Contrary to a widely held belief, the Oldeani coffee plantations, although largely German in origin, were not opened up in German times. They started about 1926, and led to the construction of the road from Mtu-wa-Mbu, and a subsequent branch road to Mbulu which was previously approached from Mbugwe, or from the South via Dabil.
Arusha: A Brochure of the Northern Province and its Capital Town
Page Number: 19
Extract Date: 1929
Although the areas immediately around Kilimanjaro and Meru are fairly well settled, it is by no means closely settled and there are still areas unused and which may become available for alienation.
There are however, definite areas open to settlers in the "Ufiome Triangle" and Mbulu, and these areas are fast becoming settled. There is little doubt that at no distant future these districts will be served by a railway connecting Arusha with the Central Line.
Arusha, there is little doubt, will not remain the railhead for any great period. Government have in view a connection with the Central Line, but whether this projected line will run via Mbugwe, Kondoa Irangi and Dodoma or via Mbugwe, Singida and Manyoni, is at present not decided on. Gen. Hammond and the General Manager of the Tanganyika Railways recently discussed the projected line with local public bodies who were in favour of the latter route.
In either case the projected line will tap the rich "Ufiome Triangle" and the highlands west of the Rift Valley escarpment. Fifty to Sixty farms have been taken up in recent years in the sub-district of Mbulu, both above and below the escarpment.
There is also under consideration a branch from the Moshi-Arusha line to Engare Nairobi on the western slopes of Mount Kilimanjaro, and such line it is hoped, will later be joined with the Kenya and Uganda Railway near Kajiado, thus shortening the north and South route considerably and making direct communication with the Kenya capital.
Fosbrooke, Henry Ngorongoro: The Eighth Wonder
Page Number: 023
Extract Date: 1934
Ngorongoro was of course well known to the Germans prior to World War I, and to British officials, farmers and hunters in the early twenties. But the land through which the road runs from the top of the rift to the Crater was then uninhabited. In the mid-twenties German nationals were permitted to return to their previous colony, then a Mandate, but the previously German farms had been sold by the Custodian of Enemy Property, so that the returning Germans had to find somewhere new to live. Who the originator of the idea was will never be known, but a number of these people settled on the lower slopes of Oldeani and started carving out coffee farms for themselves.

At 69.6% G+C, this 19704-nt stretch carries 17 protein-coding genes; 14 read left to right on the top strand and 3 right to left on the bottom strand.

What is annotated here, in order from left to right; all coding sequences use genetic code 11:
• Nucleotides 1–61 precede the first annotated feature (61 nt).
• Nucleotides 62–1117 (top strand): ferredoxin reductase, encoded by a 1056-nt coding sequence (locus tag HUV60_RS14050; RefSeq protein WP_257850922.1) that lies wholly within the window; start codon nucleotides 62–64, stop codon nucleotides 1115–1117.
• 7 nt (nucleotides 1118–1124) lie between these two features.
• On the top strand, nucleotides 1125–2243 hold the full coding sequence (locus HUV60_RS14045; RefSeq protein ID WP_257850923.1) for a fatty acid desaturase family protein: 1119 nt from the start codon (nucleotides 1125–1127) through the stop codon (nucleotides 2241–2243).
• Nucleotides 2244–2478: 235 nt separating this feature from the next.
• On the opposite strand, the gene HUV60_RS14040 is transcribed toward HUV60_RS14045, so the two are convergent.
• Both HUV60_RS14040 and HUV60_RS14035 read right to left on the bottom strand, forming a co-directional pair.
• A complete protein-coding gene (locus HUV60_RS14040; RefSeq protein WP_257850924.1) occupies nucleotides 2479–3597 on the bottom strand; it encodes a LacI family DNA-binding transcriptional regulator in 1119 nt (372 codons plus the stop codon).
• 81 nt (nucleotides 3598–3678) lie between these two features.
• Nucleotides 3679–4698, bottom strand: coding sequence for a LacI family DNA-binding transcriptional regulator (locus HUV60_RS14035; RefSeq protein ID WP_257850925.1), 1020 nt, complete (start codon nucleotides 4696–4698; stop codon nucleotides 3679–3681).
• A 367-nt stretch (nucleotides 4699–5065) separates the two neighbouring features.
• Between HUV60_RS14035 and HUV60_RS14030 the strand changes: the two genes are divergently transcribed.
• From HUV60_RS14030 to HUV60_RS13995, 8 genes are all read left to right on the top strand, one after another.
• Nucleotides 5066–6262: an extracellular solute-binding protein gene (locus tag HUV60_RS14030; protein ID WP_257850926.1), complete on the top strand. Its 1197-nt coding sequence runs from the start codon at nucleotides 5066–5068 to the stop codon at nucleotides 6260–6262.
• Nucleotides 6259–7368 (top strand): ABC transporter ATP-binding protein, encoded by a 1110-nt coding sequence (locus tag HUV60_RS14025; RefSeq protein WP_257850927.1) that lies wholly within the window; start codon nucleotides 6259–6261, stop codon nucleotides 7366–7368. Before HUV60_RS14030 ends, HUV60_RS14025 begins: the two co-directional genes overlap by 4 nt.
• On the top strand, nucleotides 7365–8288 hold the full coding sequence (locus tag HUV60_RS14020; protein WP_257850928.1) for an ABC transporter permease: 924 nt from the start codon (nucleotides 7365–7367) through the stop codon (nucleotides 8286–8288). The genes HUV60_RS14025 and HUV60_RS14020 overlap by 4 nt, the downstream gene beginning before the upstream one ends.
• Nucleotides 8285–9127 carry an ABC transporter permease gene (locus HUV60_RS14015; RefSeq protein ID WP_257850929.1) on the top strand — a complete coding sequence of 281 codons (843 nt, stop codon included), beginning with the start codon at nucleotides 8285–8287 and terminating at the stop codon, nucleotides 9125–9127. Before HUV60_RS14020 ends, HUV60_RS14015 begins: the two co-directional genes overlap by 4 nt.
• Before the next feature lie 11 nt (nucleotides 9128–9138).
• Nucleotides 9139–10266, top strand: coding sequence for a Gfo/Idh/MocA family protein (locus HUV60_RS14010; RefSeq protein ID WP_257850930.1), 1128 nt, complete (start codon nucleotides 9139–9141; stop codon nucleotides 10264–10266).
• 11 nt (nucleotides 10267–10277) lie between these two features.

One effect of this move was to encourage the Iraqw people to move up from their overcrowded country to the south, first as labourers on the farms, and then as settlers in their own right on the neighbouring uninhabited land. A specially appointed Land Commissioner, Mr Bageshaw, recommended - and the recommendation was accepted - that all the land lying to the south of the boundary of the Northern Highlands Forest Reserve, already demarcated by the German Government, should with the exception of the alienated farms, be developed as an expansion area for the Iraqw tribe. There were however three major deterrents to settlement; firstly the tsetse fly which prevented the keeping of cattle, then the lack of water, and finally the fear of Masai raids from Ngorongoro. But the tribal authorities, with the aid and advice of British officers, organised extensive self-help schemes whereby the empty lands were settled, slowly at first, but with increased impetus in the period following World War II.
When I first travelled along that road in 1934 there was not a sign of habitation from Mto-wa-Mbu to Karatu, whilst the big triangle of superb land lying between the rift and the forest edge, called Mbulumbulu, was entirely empty. With Government aid and encouragement the Iraqw folk were just beginning to trickle north, when World War II broke out. This involved the removal of German settlers to camps, but at the same time increased the need for self-sufficiency. The Oldeani-Karatu-Mbulumbulu area had proved itself particularly suitable for the production of wheat, and attracted the attention of the Custodian of Enemy Property (who was running the vacated farms in the interests of the Government), the non-German farmers in the area, and a specially organised official Wheat Scheme. In addition to encouraging production within the boundaries of the existing farms, the Government of the day permitted all these agencies to clear and plough on the land allocated by the Bageshawe Commission to the Iraqw people, on short term lease, the agreement being that the land should be handed back at the end of the war.